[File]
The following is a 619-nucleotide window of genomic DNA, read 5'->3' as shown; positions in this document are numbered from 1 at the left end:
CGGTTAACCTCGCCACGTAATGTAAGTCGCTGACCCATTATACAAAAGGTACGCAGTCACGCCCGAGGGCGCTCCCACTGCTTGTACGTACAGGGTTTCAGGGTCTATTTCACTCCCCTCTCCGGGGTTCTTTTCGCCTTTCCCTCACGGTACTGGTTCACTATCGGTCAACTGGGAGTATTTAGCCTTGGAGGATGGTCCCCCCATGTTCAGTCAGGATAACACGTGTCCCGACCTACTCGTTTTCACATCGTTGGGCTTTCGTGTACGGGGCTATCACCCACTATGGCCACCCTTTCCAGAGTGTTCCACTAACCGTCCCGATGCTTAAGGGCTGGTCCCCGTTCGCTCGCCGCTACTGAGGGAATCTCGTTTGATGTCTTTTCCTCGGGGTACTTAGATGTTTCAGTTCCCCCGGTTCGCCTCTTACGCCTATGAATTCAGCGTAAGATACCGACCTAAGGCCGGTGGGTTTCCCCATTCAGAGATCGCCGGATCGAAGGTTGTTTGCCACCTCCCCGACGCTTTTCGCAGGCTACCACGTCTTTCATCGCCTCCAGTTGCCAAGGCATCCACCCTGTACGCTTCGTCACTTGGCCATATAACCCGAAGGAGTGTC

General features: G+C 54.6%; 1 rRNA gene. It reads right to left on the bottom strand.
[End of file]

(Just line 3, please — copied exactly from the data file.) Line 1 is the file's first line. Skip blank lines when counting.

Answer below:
General features: G+C 54.6%; 1 rRNA gene. It reads right to left on the bottom strand.